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Call for hospitals to use high-tech scans to diagnose prostate cancers when they can still be cured

Whole body MRI scans of a breast cancer patient, assessed by two observers, to measure tumours in the patient’s bones.  The software could help clinicians reliably assess how bone disease changes over time (image: Blackledge et al 2016)

Image: Whole body MRI scans of a breast cancer patient, assessed by two observers, to measure tumours in the patient’s bones.  The software could help clinicians reliably assess how bone disease changes over time (Credit: Blackledge et al 2016)

Modern, sophisticated scans should be used in hospitals to pick out men whose prostate cancers have only spread to a limited number of sites, so they can be offered the chance of cure, a new assessment concludes.

Researchers found evidence that modern imaging tools such as PET and MRI were better than standard CT scans at telling apart cancers that had spread to a limited number of sites from those that had spread more widely.

Using these modern scans could give some men the option of treatment focused specifically on the sites of spread – giving them a better chance of survival and potentially sparing them the side-effects of treatments that affect the whole body. 

Experts at The Institute of Cancer Research, London, co-led an international team of cancer imaging specialists with the University of Louvain in Belgium, looking at the evidence on the possible benefit of high-tech scanning techniques.

The study is published in the journal The Lancet Oncology, and received support from Cancer Research UK and the Belgian charity Fonds Cancer.

The ICR's Magnetic Resonance team develops and tests new probes, instrumentation and techniques to better plan and assess cancer treatment.

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Better treatment by high-tech scans

High-tech scans offer more sophisticated information about tumours, detecting them by their high rate of cell growth, the way they burn energy and the presence of certain receptors on cancer cells.

The new assessment of evidence found that this information improved the chances of distinguishing patients with only limited spread from those with more advanced disease, who cannot hope to be cured.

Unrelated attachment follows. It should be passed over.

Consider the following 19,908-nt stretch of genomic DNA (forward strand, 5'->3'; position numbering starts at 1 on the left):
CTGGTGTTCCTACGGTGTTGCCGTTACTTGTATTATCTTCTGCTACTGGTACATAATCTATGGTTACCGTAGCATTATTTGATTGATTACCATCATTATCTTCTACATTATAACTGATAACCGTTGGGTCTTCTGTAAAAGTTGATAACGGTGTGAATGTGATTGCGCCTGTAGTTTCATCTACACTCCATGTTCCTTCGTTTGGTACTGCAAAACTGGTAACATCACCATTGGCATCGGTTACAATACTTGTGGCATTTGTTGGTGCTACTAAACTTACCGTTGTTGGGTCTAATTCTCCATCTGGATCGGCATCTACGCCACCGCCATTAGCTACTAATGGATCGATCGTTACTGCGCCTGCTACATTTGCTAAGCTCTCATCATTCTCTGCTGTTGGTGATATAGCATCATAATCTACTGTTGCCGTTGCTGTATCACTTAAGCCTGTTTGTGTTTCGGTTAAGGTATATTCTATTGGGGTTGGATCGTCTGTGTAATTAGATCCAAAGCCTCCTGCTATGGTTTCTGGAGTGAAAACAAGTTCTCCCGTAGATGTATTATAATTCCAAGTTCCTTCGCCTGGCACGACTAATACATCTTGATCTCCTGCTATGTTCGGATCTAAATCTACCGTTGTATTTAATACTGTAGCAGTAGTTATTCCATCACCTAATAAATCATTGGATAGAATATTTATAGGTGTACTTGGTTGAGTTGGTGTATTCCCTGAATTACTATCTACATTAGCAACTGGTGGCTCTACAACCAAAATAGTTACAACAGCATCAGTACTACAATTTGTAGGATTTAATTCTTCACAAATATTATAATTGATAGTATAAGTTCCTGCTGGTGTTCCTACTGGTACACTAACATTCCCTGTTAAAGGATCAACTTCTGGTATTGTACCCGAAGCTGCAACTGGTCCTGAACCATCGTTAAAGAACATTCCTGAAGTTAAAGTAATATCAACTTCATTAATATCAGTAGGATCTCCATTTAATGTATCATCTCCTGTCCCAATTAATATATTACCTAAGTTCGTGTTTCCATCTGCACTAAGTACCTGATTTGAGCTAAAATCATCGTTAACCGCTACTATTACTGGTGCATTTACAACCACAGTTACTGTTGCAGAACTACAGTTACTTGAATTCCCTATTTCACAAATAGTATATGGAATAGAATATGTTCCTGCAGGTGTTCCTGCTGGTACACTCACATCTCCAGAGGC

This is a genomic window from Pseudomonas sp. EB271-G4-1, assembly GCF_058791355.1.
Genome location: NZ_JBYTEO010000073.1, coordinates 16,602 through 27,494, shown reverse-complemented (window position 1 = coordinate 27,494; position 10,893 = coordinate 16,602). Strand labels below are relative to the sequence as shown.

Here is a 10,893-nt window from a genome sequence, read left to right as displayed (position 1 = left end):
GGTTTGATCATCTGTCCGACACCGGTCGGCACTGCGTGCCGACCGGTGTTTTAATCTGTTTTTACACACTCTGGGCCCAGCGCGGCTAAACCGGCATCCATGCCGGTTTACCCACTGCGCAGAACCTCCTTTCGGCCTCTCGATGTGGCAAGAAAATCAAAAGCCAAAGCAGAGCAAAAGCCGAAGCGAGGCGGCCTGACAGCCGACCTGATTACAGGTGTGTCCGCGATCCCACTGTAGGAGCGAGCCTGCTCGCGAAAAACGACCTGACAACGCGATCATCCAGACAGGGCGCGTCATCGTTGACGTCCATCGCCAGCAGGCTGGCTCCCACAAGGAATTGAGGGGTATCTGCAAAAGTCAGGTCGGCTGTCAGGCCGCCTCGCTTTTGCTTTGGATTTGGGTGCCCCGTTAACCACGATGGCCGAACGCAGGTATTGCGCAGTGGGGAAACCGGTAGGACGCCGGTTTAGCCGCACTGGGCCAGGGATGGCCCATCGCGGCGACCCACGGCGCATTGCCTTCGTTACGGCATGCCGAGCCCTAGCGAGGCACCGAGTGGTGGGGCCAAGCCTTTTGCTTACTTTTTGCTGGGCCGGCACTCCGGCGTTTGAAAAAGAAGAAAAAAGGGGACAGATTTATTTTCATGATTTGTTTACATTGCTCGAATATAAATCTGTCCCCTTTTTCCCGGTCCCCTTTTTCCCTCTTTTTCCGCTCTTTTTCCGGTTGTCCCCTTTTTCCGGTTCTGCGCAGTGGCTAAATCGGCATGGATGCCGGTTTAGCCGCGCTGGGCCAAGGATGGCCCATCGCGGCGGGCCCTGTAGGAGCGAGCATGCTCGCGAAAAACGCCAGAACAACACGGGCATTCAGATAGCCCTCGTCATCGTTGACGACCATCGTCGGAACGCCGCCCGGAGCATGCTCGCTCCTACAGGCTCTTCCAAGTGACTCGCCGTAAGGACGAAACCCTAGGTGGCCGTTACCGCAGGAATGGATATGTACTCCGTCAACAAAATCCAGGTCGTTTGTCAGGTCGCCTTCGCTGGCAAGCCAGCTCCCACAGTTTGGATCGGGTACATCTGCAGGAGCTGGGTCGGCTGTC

For example, a study involving 130 men with newly diagnosed prostate cancer compared a type of PET scan, in which a radioactive substance helps visualise prostate cancer cells while ignoring healthy ones, with standard CT scans.

The study found that the PET scan was better at detecting prostate cancer that had spread to bones or lymph nodes – detecting metastases with 89 per cent accuracy compared with 72 per cent using CT scans.

A pilot study involving 21 men found early evidence that whole-body MRI scans were able to measure the response of prostate cancer that had spread to a targeted drug, called olaparib.

Next: clinical trials

Having established the value of modern scanning technologies, the researchers are now planning clinical trials to study how these technologies can be used to inform and adapt the treatment plan for men whose prostate cancer is found to have spread to a limited number of sites.

For example, they plan to test whether offering men localised treatment – surgery or radiotherapy – when high-tech scans show they have advanced prostate cancer with limited spread could extend the time they survive without the disease coming back.

Another clinical trial will test whether men picked out using modern imaging tools could benefit from a short course of a drug called abiraterone which was discovered at The Institute of Cancer Research (ICR), when given alongside localised treatment to the sites to which their prostate cancer has spread.

Steve Cleary from Croydon has undergone regular scans for his prostate cancer as part of an ‘active surveillance’ scanning programme to monitor cancers which have not spread beyond the prostate. He reflects on the importance of having repeated scans:

"My third MRI scan after diagnosis picked up a small area that appeared to have become more aggressive. We knew then that I needed to proceed to active treatment. I have now been cancer free 18 months”. 

'Enormous promise'

Professor Nandita deSouza, Professor of Translational Imaging at The Institute of Cancer Research, London, said:

“CT and bone scans are still the accepted way of diagnosing prostate cancer that has spread, but we found good evidence that other imaging technologies could do a better job.

“Our study found that modern scanning technologies hold enormous promise for more accurately picking out men with prostate cancer that has a limited spread.

“Men with prostate cancer deserve the best available technology to be brought into the clinic, so that those with a limited spread of disease can be offered the best possible treatment, and be given the highest chance of a cure while avoiding, where possible, toxic side-effects.”

Professor Paul Workman, Chief Executive of The Institute of Cancer Research, London, said:

“Cancer imaging has been transformed in recent years – modern, sophisticated tools such as PET scans can unlock a wealth of information about tumours that could be used to diagnose, monitor and treat patients more effectively.

“This new assessment of evidence suggests that modern types of scan could allow doctors to identify metastases earlier and more precisely, increasing the chances of successful treatment.

“I am keen to see evidence-based use of these scans on the NHS as soon as possible, so that more patients can benefit from the advances we have seen in imaging technologies.”


abiraterone radiotherapy Nandita de Souza prostate cancer Magnetic resonance
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